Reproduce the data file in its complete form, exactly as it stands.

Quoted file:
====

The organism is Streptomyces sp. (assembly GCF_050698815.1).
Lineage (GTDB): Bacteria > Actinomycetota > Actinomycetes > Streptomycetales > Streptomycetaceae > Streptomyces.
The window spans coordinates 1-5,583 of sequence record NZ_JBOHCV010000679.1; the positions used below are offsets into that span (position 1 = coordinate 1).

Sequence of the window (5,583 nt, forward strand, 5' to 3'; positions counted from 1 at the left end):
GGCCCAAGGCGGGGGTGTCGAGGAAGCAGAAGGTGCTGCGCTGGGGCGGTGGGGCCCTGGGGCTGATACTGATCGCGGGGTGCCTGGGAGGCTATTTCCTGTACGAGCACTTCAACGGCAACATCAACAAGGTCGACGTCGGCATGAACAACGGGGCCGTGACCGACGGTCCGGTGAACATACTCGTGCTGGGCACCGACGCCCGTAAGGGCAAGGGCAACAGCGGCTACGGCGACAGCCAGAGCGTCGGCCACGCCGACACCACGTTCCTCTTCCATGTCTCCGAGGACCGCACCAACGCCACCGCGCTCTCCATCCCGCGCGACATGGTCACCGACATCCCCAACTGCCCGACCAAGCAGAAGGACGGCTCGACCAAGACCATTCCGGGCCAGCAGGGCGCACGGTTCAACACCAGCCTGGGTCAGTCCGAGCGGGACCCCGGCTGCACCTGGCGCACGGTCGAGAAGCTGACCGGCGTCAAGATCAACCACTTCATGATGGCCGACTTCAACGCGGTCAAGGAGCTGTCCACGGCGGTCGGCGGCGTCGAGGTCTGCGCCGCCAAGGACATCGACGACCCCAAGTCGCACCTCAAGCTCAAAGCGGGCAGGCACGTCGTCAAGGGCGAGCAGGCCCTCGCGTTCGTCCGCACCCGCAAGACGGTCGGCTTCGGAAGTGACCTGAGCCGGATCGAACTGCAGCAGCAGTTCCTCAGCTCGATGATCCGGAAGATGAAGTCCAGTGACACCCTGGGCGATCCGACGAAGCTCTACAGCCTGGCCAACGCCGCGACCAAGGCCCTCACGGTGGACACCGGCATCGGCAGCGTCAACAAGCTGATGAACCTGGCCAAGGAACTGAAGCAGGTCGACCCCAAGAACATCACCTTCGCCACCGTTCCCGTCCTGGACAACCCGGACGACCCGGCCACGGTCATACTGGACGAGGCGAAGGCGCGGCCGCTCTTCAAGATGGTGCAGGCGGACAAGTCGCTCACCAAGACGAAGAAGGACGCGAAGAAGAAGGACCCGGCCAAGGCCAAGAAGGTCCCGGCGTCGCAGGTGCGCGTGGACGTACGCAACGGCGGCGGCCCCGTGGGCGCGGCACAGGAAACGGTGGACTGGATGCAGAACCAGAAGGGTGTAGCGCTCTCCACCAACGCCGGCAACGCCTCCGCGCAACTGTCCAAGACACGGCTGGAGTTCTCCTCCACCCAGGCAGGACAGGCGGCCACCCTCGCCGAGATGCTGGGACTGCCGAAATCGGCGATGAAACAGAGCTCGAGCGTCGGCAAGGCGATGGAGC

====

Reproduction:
The organism is Streptomyces sp. (assembly GCF_050698815.1).
Lineage (GTDB): Bacteria > Actinomycetota > Actinomycetes > Streptomycetales > Streptomycetaceae > Streptomyces.
The window spans coordinates 1-5,583 of sequence record NZ_JBOHCV010000679.1; the positions used below are offsets into that span (position 1 = coordinate 1).

Sequence of the window (5,583 nt, forward strand, 5' to 3'; positions counted from 1 at the left end):
GGCCCAAGGCGGGGGTGTCGAGGAAGCAGAAGGTGCTGCGCTGGGGCGGTGGGGCCCTGGGGCTGATACTGATCGCGGGGTGCCTGGGAGGCTATTTCCTGTACGAGCACTTCAACGGCAACATCAACAAGGTCGACGTCGGCATGAACAACGGGGCCGTGACCGACGGTCCGGTGAACATACTCGTGCTGGGCACCGACGCCCGTAAGGGCAAGGGCAACAGCGGCTACGGCGACAGCCAGAGCGTCGGCCACGCCGACACCACGTTCCTCTTCCATGTCTCCGAGGACCGCACCAACGCCACCGCGCTCTCCATCCCGCGCGACATGGTCACCGACATCCCCAACTGCCCGACCAAGCAGAAGGACGGCTCGACCAAGACCATTCCGGGCCAGCAGGGCGCACGGTTCAACACCAGCCTGGGTCAGTCCGAGCGGGACCCCGGCTGCACCTGGCGCACGGTCGAGAAGCTGACCGGCGTCAAGATCAACCACTTCATGATGGCCGACTTCAACGCGGTCAAGGAGCTGTCCACGGCGGTCGGCGGCGTCGAGGTCTGCGCCGCCAAGGACATCGACGACCCCAAGTCGCACCTCAAGCTCAAAGCGGGCAGGCACGTCGTCAAGGGCGAGCAGGCCCTCGCGTTCGTCCGCACCCGCAAGACGGTCGGCTTCGGAAGTGACCTGAGCCGGATCGAACTGCAGCAGCAGTTCCTCAGCTCGATGATCCGGAAGATGAAGTCCAGTGACACCCTGGGCGATCCGACGAAGCTCTACAGCCTGGCCAACGCCGCGACCAAGGCCCTCACGGTGGACACCGGCATCGGCAGCGTCAACAAGCTGATGAACCTGGCCAAGGAACTGAAGCAGGTCGACCCCAAGAACATCACCTTCGCCACCGTTCCCGTCCTGGACAACCCGGACGACCCGGCCACGGTCATACTGGACGAGGCGAAGGCGCGGCCGCTCTTCAAGATGGTGCAGGCGGACAAGTCGCTCACCAAGACGAAGAAGGACGCGAAGAAGAAGGACCCGGCCAAGGCCAAGAAGGTCCCGGCGTCGCAGGTGCGCGTGGACGTACGCAACGGCGGCGGCCCCGTGGGCGCGGCACAGGAAACGGTGGACTGGATGCAGAACCAGAAGGGTGTAGCGCTCTCCACCAACGCCGGCAACGCCTCCGCGCAACTGTCCAAGACACGGCTGGAGTTCTCCTCCACCCAGGCAGGACAGGCGGCCACCCTCGCCGAGATGCTGGGACTGCCGAAATCGGCGATGAAACAGAGCTCGAGCGTCGGCAAGGCGATGGAGC